Career College Search

Online Schools

Campus Schools

Have you begun your college search? Find a college that's right for you. Acess over 8500 Colleges, Universities, and Trade Schools in the US.

Begin Now!

Get Your Degree!

Find schools and get information on the program that’s right for you.

Powered by Campus Explorer

Oklahoma State Rock

Barite Rock aka Rose Rock

Barite Rock aka Rose Rock

(Barite rose)

Adopted on April 8, 1968.

The barite rosette or "rose rock" has been the state rock of Oklahoma since House Bill 1277 was approved by the Oklahoma legislature on April 8, 1968, and was signed into law by Gov. Dewey F. Bartlett. Rose rocks are found in central Oklahoma, although barite deposits also occur in the Wichita and Ouachita mountains. Similar rosettes occur in Kansas, California, and Egypt. The rose rock is an aggregate of barite and sand formed like a fully bloomed rose, with five to twenty radiating plates or blades that appear as the petals.

In the 1960s rock and mineral collectors campaigned for the barite rosette to become Oklahoma's state rock. Their petition drive resulted in a bill proposed in the state House of Representatives and subsequently enacted in 1968. Always attractive to rock hounds, rose rocks thereafter became very popular and marketable in tourist venues. The Rose Rock Museum, established at Noble, Oklahoma, in 1986, showcases original art work that includes rose rocks. A Rose Rock Festival has been annually held at Noble.

Oklahoma State Rock: Barite Rock aka Rose Rock

Barite Rock aka Rose Rock

Sometimes called the "barite rose" or "sand barite rosette." Rocks resembling full-grown roses were formed by barite rock crystals during the Permian Age (250 million years ago) when ocean waters covered the western half of Oklahoma, and the counties of central Oklahoma were under shallow bays.  Over time, barite (barium sulphate, BaSO4) precipitated out of sea water and crystallized around grains of quartz sand. Over eons, the ocean retreated westward, and a geologic formation of reddish sandstone, locally called the Garber sandstone, was left in a broad band across central Oklahoma. In Oklahoma, the distinctive red soil colors them in hues ranging from reddish brown to cinnamon.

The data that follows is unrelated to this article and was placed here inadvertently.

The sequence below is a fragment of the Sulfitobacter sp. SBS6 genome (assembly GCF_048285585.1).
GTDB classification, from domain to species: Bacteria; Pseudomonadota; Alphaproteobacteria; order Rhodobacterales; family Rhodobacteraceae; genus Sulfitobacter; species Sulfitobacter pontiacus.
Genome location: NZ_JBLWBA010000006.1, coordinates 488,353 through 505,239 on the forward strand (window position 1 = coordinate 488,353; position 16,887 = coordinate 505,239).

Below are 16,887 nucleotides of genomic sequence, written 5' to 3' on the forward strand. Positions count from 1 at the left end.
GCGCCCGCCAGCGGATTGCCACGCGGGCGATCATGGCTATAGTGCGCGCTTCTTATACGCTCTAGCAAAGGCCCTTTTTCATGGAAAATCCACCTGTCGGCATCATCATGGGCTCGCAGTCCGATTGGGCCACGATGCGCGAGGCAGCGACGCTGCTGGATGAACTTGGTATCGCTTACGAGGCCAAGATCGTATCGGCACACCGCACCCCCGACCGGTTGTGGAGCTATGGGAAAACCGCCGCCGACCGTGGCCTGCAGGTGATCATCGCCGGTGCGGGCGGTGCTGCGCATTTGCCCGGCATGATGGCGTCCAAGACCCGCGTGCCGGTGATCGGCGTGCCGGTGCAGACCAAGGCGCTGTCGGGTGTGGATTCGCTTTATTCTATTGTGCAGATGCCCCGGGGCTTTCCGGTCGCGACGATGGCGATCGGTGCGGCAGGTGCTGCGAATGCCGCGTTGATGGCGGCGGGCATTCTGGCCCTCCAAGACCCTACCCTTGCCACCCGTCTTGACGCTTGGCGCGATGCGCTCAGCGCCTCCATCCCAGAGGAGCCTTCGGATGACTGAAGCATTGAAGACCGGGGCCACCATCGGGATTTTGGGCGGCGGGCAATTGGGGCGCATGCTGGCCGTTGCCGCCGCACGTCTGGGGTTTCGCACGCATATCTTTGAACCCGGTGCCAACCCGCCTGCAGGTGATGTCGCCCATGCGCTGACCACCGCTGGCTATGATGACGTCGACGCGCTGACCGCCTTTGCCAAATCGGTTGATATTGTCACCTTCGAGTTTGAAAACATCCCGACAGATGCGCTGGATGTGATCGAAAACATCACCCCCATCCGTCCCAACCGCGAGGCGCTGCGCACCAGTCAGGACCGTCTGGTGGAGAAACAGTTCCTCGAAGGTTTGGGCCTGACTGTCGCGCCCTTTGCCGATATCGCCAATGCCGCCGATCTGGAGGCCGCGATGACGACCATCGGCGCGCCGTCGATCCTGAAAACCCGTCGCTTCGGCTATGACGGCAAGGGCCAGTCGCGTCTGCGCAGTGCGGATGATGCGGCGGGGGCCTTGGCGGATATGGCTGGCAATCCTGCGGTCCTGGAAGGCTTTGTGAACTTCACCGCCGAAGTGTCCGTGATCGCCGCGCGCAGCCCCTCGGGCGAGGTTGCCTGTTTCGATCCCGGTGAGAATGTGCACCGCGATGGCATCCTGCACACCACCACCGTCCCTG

An old Cherokee legend says the rocks represent the blood of the braves and the tears of the maidens who made the devastating "Trail of Tears" journey in the 1800s to Oklahoma.

They have been reported in small quantities in California, Kansas, and Egypt, but are in greatest concentration in the Permian Garber Sandstone in a narrow belt that extends 80 miles through the central part of Oklahoma between Pauls Valley and Guthrie. The most abundant and well-formed specimens are found in an area just east of Norman, near Noble, also known as the "Rose Rock Capital of the World".

The cluster, found 20 miles southeast of Norman, Oklahoma, is 62 inches long, 24 inches high and 18 inches wide. It weighs 788 pounds and required three months to extract intact. Named "Redwine and Rose" for its finders, Tom and Ann Redwine, the final removal and cleaning of the specimen took the efforts of four men over a two-day period.


Barite Rock aka Rose Rock